Death: Antiquity and Its Legacy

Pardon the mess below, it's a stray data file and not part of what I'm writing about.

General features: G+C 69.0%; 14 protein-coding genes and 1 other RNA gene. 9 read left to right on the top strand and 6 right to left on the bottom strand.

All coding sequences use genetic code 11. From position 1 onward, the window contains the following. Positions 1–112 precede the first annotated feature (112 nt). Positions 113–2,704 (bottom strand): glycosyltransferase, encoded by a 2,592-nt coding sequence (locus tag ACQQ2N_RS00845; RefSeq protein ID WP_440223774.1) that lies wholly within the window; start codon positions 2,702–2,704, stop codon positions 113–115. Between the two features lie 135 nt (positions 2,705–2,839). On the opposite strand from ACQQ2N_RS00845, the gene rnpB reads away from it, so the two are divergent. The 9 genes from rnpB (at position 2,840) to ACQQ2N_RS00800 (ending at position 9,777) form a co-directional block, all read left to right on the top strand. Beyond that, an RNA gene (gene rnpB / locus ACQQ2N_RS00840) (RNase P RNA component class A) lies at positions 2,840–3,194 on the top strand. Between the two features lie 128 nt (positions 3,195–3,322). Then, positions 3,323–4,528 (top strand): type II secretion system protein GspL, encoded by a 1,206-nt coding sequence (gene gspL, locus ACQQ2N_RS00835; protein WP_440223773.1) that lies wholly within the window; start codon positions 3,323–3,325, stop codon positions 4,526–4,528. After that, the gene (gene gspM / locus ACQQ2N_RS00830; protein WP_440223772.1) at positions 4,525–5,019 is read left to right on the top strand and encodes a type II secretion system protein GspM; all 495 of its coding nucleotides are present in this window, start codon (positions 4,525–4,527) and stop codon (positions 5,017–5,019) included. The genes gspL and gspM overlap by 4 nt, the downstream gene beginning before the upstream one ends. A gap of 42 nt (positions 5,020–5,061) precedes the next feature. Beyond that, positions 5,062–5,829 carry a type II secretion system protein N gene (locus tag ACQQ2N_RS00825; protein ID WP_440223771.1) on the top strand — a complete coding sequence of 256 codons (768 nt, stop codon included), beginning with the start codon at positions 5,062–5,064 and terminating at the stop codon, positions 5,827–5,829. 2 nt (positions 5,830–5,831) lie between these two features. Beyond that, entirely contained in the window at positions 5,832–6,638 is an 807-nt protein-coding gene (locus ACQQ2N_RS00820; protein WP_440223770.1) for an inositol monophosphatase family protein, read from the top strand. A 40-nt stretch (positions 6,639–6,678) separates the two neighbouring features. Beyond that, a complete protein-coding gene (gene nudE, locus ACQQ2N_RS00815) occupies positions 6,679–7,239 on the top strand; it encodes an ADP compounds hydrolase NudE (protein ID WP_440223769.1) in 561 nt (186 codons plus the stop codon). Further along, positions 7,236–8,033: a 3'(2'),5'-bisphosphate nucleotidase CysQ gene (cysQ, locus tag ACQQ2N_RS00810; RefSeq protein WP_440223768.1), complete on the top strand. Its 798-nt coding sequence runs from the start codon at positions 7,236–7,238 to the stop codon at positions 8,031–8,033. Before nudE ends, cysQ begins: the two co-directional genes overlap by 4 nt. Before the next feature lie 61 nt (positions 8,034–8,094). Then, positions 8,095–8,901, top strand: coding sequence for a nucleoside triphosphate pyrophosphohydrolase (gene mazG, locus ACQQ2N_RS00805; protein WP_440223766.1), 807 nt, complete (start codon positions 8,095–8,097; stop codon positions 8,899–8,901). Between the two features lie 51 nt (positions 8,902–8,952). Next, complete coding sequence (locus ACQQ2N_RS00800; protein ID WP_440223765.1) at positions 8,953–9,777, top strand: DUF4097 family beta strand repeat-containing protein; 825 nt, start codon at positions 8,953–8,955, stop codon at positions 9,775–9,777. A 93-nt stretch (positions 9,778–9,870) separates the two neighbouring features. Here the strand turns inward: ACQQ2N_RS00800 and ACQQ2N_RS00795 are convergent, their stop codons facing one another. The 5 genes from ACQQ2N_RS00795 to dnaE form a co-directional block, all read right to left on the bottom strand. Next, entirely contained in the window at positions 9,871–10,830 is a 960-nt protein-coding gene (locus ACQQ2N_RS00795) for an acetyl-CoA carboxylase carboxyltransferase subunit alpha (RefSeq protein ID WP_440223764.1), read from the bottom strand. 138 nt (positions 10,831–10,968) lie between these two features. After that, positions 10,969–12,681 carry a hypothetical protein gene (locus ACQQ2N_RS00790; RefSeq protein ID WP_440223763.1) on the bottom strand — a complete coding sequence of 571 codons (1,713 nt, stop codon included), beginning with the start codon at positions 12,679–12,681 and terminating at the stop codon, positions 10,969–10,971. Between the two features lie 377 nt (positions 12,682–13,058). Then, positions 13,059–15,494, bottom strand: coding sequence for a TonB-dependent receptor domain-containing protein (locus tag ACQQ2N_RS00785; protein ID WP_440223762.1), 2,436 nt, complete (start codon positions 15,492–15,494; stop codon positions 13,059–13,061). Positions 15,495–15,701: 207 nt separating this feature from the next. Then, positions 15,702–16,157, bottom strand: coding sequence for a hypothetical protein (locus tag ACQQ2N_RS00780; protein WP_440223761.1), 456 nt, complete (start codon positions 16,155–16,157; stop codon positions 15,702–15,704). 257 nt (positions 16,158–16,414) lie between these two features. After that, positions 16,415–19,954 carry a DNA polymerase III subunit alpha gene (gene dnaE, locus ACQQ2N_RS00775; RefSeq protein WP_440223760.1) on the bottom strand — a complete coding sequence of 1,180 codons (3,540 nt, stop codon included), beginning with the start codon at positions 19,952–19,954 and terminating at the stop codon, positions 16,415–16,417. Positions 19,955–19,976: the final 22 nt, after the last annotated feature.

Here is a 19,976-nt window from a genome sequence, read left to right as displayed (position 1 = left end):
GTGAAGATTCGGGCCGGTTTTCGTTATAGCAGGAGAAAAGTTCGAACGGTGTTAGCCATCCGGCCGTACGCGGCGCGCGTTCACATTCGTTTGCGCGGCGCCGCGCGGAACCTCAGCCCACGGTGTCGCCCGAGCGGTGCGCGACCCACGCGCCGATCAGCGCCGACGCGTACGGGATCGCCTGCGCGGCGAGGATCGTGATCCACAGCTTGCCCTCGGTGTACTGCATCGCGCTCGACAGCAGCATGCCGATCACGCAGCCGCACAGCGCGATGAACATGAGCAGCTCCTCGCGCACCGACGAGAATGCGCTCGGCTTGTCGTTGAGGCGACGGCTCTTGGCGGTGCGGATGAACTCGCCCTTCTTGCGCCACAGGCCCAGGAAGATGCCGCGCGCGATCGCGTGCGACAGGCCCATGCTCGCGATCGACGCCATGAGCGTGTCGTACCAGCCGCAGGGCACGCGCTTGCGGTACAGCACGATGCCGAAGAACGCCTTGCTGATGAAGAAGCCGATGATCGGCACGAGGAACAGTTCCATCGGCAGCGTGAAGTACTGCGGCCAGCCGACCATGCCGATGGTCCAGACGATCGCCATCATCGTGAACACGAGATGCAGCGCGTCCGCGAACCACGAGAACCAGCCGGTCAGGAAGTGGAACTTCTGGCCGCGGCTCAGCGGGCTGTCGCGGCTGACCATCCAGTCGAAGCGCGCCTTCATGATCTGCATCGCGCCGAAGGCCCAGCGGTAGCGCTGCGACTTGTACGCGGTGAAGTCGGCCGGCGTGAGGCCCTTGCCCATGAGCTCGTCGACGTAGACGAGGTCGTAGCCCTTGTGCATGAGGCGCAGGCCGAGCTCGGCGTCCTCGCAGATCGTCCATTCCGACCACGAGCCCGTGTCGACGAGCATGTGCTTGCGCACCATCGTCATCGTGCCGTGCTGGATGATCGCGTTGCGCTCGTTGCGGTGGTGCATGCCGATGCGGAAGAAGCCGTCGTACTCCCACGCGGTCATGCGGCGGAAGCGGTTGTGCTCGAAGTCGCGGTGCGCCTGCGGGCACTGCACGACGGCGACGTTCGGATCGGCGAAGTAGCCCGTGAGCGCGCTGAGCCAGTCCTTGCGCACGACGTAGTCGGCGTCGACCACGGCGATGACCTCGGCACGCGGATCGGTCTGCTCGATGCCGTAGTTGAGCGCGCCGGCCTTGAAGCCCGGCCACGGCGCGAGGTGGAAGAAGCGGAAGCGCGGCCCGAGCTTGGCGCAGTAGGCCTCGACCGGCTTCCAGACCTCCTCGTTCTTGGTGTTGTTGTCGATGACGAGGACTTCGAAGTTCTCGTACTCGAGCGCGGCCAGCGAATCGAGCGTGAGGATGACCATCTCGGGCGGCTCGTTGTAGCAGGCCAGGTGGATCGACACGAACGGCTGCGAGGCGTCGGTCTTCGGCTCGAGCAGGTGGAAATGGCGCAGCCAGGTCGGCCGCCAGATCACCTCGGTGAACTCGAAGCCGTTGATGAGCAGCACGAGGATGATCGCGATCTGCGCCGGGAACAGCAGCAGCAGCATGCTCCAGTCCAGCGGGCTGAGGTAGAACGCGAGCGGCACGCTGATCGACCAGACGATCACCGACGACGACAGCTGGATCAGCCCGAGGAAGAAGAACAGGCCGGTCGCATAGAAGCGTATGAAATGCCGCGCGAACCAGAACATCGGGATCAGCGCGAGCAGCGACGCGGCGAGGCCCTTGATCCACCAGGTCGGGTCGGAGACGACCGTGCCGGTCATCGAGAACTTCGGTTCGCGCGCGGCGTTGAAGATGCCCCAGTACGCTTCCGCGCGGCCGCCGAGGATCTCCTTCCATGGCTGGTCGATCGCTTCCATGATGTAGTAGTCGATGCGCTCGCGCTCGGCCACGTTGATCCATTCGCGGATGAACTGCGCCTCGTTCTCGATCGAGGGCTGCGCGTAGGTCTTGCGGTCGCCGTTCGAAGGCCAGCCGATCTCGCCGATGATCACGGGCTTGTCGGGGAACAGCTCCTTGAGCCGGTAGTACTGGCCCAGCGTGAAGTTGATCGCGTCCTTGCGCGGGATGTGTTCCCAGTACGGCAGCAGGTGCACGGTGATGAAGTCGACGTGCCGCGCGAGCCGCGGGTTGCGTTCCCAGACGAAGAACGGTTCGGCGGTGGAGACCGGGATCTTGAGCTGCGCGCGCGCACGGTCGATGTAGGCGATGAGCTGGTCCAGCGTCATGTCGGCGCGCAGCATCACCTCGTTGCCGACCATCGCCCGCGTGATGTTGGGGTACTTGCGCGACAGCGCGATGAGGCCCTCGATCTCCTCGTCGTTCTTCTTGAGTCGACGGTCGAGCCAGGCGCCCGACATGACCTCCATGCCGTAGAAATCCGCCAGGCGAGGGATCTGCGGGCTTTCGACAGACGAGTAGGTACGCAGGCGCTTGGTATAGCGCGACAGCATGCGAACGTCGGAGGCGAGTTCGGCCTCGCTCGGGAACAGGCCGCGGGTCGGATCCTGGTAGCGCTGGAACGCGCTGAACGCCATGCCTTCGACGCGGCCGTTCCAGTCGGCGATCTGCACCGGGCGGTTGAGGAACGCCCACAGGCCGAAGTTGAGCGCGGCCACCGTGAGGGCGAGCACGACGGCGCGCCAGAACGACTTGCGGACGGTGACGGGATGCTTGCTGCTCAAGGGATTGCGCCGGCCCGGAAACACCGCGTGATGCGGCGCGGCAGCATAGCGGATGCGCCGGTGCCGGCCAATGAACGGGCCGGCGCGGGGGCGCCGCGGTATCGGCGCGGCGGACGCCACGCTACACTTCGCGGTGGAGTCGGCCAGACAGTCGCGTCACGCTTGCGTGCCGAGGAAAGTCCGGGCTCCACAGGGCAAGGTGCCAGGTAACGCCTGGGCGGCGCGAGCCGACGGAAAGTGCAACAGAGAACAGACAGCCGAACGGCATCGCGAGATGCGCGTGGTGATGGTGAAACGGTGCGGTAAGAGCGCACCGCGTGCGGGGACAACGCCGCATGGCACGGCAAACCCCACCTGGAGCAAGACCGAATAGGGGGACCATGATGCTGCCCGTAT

Personal and yet utterly universal, inevitable and yet unknowable, death has been a dominant theme in all cultures, since earliest times. Different societies address death and the act of dying in culturally diverse ways; yet, remarkably, across the span of several millennia, we can recognize in the customs of ancient Greece and Rome ceremonies and rituals that have enduring present-day resonance. For example, preparing the corpse of the deceased, holding a memorial service, the practice of cremation and of burial in 'resting places' are all liminal processes that can trace their origin to ancient practices. Such rites - described by Cicero and Herodotus, among others - have defined traditional modern funerals. Yet of late there has been a shift away from classical ritual and sombre memorialization as the dead are transformed into spectacles. Ad hoc roadside shrines, 'virtual' burials, online guest-books and even jazz memorial processions and firework displays have come to the fore as new modes of marking, even celebrating, bereavement. What is causing this change, and how do urbanisation, economic factors and the rise of individualism play a part?